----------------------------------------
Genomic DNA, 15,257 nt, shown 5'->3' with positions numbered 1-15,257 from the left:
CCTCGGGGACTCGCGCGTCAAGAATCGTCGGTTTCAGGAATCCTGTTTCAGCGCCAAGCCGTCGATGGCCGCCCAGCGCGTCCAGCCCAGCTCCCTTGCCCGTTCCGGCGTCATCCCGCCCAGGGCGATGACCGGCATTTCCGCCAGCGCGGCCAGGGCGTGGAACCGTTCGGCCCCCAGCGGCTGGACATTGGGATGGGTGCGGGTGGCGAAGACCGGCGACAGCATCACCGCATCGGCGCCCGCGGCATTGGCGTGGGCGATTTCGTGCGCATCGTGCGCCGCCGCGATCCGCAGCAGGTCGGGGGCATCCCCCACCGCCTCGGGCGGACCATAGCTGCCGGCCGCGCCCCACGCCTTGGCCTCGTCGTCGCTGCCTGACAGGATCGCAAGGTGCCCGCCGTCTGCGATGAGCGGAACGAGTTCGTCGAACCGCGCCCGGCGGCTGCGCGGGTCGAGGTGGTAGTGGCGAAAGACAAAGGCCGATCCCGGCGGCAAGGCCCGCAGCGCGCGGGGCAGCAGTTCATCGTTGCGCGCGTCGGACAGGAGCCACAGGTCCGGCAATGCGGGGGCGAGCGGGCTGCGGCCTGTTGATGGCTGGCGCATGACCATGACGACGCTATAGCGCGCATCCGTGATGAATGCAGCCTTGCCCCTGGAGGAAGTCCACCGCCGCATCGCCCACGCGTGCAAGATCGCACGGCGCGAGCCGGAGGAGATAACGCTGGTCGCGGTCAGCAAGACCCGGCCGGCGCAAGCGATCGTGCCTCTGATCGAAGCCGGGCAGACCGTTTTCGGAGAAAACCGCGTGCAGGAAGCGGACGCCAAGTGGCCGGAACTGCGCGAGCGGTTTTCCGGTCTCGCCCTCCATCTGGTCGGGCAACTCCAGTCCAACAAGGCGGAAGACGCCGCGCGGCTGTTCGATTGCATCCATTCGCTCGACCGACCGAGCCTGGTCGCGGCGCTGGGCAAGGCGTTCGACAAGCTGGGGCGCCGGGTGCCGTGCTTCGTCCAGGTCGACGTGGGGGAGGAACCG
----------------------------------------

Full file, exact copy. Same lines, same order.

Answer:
Genomic DNA, 15,257 nt, shown 5'->3' with positions numbered 1-15,257 from the left:
CCTCGGGGACTCGCGCGTCAAGAATCGTCGGTTTCAGGAATCCTGTTTCAGCGCCAAGCCGTCGATGGCCGCCCAGCGCGTCCAGCCCAGCTCCCTTGCCCGTTCCGGCGTCATCCCGCCCAGGGCGATGACCGGCATTTCCGCCAGCGCGGCCAGGGCGTGGAACCGTTCGGCCCCCAGCGGCTGGACATTGGGATGGGTGCGGGTGGCGAAGACCGGCGACAGCATCACCGCATCGGCGCCCGCGGCATTGGCGTGGGCGATTTCGTGCGCATCGTGCGCCGCCGCGATCCGCAGCAGGTCGGGGGCATCCCCCACCGCCTCGGGCGGACCATAGCTGCCGGCCGCGCCCCACGCCTTGGCCTCGTCGTCGCTGCCTGACAGGATCGCAAGGTGCCCGCCGTCTGCGATGAGCGGAACGAGTTCGTCGAACCGCGCCCGGCGGCTGCGCGGGTCGAGGTGGTAGTGGCGAAAGACAAAGGCCGATCCCGGCGGCAAGGCCCGCAGCGCGCGGGGCAGCAGTTCATCGTTGCGCGCGTCGGACAGGAGCCACAGGTCCGGCAATGCGGGGGCGAGCGGGCTGCGGCCTGTTGATGGCTGGCGCATGACCATGACGACGCTATAGCGCGCATCCGTGATGAATGCAGCCTTGCCCCTGGAGGAAGTCCACCGCCGCATCGCCCACGCGTGCAAGATCGCACGGCGCGAGCCGGAGGAGATAACGCTGGTCGCGGTCAGCAAGACCCGGCCGGCGCAAGCGATCGTGCCTCTGATCGAAGCCGGGCAGACCGTTTTCGGAGAAAACCGCGTGCAGGAAGCGGACGCCAAGTGGCCGGAACTGCGCGAGCGGTTTTCCGGTCTCGCCCTCCATCTGGTCGGGCAACTCCAGTCCAACAAGGCGGAAGACGCCGCGCGGCTGTTCGATTGCATCCATTCGCTCGACCGACCGAGCCTGGTCGCGGCGCTGGGCAAGGCGTTCGACAAGCTGGGGCGCCGGGTGCCGTGCTTCGTCCAGGTCGACGTGGGGGAGGAACCG